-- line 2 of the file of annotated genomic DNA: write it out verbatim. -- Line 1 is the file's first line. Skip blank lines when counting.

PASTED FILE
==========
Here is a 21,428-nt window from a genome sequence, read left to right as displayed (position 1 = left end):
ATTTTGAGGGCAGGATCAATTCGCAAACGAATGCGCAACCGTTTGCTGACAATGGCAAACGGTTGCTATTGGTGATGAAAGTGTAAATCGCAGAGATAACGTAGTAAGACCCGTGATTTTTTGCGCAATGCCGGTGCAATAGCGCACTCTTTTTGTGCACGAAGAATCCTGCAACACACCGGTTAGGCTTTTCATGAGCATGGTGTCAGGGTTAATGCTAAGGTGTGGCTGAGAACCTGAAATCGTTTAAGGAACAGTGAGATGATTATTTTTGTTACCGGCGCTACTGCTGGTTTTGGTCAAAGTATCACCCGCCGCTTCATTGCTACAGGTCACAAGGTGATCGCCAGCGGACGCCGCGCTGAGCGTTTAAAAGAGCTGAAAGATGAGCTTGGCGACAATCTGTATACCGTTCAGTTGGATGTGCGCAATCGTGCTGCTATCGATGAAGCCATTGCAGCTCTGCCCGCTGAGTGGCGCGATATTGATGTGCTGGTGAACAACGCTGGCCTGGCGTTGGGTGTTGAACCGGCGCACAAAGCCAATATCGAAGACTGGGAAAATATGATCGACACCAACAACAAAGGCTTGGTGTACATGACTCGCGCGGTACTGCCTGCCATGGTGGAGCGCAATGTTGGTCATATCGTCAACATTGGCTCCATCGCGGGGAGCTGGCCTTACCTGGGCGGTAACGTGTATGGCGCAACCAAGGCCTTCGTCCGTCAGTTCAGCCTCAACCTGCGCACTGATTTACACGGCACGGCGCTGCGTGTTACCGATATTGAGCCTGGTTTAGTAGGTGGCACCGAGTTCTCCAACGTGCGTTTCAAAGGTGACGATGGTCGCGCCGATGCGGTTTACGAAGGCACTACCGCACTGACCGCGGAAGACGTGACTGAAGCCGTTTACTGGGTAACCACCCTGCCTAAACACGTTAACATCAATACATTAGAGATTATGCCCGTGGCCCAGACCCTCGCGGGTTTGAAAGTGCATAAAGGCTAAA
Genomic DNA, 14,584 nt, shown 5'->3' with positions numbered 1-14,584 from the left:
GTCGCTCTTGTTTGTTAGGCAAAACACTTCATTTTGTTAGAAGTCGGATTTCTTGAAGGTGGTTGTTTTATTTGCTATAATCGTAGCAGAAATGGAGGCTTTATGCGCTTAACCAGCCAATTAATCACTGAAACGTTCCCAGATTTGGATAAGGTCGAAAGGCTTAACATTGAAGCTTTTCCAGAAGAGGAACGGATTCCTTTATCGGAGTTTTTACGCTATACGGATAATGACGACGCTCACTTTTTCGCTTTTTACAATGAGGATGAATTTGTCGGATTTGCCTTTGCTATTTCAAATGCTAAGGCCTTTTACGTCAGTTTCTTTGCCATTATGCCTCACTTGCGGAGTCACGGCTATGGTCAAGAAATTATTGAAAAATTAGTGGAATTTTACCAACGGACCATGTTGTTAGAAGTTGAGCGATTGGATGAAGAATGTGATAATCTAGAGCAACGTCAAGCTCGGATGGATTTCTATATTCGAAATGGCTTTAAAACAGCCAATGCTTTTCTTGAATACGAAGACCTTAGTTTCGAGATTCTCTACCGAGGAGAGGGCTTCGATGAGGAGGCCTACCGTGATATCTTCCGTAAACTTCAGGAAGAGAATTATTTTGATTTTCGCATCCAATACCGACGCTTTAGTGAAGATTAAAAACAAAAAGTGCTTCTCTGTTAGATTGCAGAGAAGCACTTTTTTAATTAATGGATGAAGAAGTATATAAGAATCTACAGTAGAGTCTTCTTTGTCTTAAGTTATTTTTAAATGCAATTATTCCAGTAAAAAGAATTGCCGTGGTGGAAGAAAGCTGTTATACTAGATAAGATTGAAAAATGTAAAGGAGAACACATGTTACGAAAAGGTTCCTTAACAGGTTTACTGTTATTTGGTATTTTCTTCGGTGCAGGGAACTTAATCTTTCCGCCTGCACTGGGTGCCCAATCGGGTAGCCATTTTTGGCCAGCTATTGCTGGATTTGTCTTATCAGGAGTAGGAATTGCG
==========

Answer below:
ATTTTGAGGGCAGGATCAATTCGCAAACGAATGCGCAACCGTTTGCTGACAATGGCAAACGGTTGCTATTGGTGATGAAAGTGTAAATCGCAGAGATAACGTAGTAAGACCCGTGATTTTTTGCGCAATGCCGGTGCAATAGCGCACTCTTTTTGTGCACGAAGAATCCTGCAACACACCGGTTAGGCTTTTCATGAGCATGGTGTCAGGGTTAATGCTAAGGTGTGGCTGAGAACCTGAAATCGTTTAAGGAACAGTGAGATGATTATTTTTGTTACCGGCGCTACTGCTGGTTTTGGTCAAAGTATCACCCGCCGCTTCATTGCTACAGGTCACAAGGTGATCGCCAGCGGACGCCGCGCTGAGCGTTTAAAAGAGCTGAAAGATGAGCTTGGCGACAATCTGTATACCGTTCAGTTGGATGTGCGCAATCGTGCTGCTATCGATGAAGCCATTGCAGCTCTGCCCGCTGAGTGGCGCGATATTGATGTGCTGGTGAACAACGCTGGCCTGGCGTTGGGTGTTGAACCGGCGCACAAAGCCAATATCGAAGACTGGGAAAATATGATCGACACCAACAACAAAGGCTTGGTGTACATGACTCGCGCGGTACTGCCTGCCATGGTGGAGCGCAATGTTGGTCATATCGTCAACATTGGCTCCATCGCGGGGAGCTGGCCTTACCTGGGCGGTAACGTGTATGGCGCAACCAAGGCCTTCGTCCGTCAGTTCAGCCTCAACCTGCGCACTGATTTACACGGCACGGCGCTGCGTGTTACCGATATTGAGCCTGGTTTAGTAGGTGGCACCGAGTTCTCCAACGTGCGTTTCAAAGGTGACGATGGTCGCGCCGATGCGGTTTACGAAGGCACTACCGCACTGACCGCGGAAGACGTGACTGAAGCCGTTTACTGGGTAACCACCCTGCCTAAACACGTTAACATCAATACATTAGAGATTATGCCCGTGGCCCAGACCCTCGCGGGTTTGAAAGTGCATAAAGGCTAAA